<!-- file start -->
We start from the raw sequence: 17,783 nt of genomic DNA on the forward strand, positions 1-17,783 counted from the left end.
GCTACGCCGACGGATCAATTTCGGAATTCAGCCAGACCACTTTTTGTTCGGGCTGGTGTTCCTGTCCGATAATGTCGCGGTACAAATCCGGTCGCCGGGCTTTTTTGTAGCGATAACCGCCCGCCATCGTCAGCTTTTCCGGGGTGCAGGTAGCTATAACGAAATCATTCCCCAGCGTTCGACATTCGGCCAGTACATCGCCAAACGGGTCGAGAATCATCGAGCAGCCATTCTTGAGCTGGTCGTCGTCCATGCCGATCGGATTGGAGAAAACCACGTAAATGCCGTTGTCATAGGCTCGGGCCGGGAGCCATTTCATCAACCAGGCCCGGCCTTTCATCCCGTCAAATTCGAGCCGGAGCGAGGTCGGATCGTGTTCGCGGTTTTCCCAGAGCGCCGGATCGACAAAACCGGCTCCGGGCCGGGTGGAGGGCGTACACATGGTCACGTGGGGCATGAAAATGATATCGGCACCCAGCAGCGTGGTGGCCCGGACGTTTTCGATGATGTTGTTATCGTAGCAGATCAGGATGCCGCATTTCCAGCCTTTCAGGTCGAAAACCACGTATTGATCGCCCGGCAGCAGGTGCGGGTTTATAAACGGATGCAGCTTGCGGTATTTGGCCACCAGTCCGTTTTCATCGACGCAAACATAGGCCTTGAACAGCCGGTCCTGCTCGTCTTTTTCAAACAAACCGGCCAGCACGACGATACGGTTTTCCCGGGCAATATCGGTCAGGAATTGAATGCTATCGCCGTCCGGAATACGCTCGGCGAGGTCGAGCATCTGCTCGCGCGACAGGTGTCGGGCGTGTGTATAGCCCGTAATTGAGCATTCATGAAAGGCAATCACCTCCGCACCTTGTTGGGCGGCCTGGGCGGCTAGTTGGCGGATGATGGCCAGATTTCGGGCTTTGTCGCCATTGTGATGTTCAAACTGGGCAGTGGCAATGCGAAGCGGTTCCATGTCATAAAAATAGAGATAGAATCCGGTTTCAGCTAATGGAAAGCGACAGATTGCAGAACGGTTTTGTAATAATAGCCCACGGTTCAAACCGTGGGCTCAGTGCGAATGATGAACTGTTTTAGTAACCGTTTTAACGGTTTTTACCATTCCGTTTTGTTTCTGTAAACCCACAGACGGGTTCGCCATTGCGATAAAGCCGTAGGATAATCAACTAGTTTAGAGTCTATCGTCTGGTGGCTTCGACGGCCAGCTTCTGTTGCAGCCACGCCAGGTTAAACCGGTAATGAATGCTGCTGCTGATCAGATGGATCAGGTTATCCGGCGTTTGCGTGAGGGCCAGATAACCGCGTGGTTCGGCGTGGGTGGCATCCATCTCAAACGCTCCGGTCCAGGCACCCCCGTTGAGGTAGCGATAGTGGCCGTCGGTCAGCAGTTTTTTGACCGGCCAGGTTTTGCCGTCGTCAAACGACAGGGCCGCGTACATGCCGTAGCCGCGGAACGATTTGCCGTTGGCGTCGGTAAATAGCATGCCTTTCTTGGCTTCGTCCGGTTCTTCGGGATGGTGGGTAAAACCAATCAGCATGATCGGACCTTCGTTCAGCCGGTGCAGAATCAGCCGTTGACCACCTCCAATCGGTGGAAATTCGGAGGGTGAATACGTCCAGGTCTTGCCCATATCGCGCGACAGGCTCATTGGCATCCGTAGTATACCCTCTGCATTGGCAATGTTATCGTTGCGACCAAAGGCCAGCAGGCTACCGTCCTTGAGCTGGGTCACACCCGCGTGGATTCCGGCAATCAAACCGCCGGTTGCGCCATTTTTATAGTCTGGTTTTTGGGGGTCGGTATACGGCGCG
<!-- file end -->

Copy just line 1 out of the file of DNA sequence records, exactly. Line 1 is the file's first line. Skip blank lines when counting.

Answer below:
We start from the raw sequence: 17,783 nt of genomic DNA on the forward strand, positions 1-17,783 counted from the left end.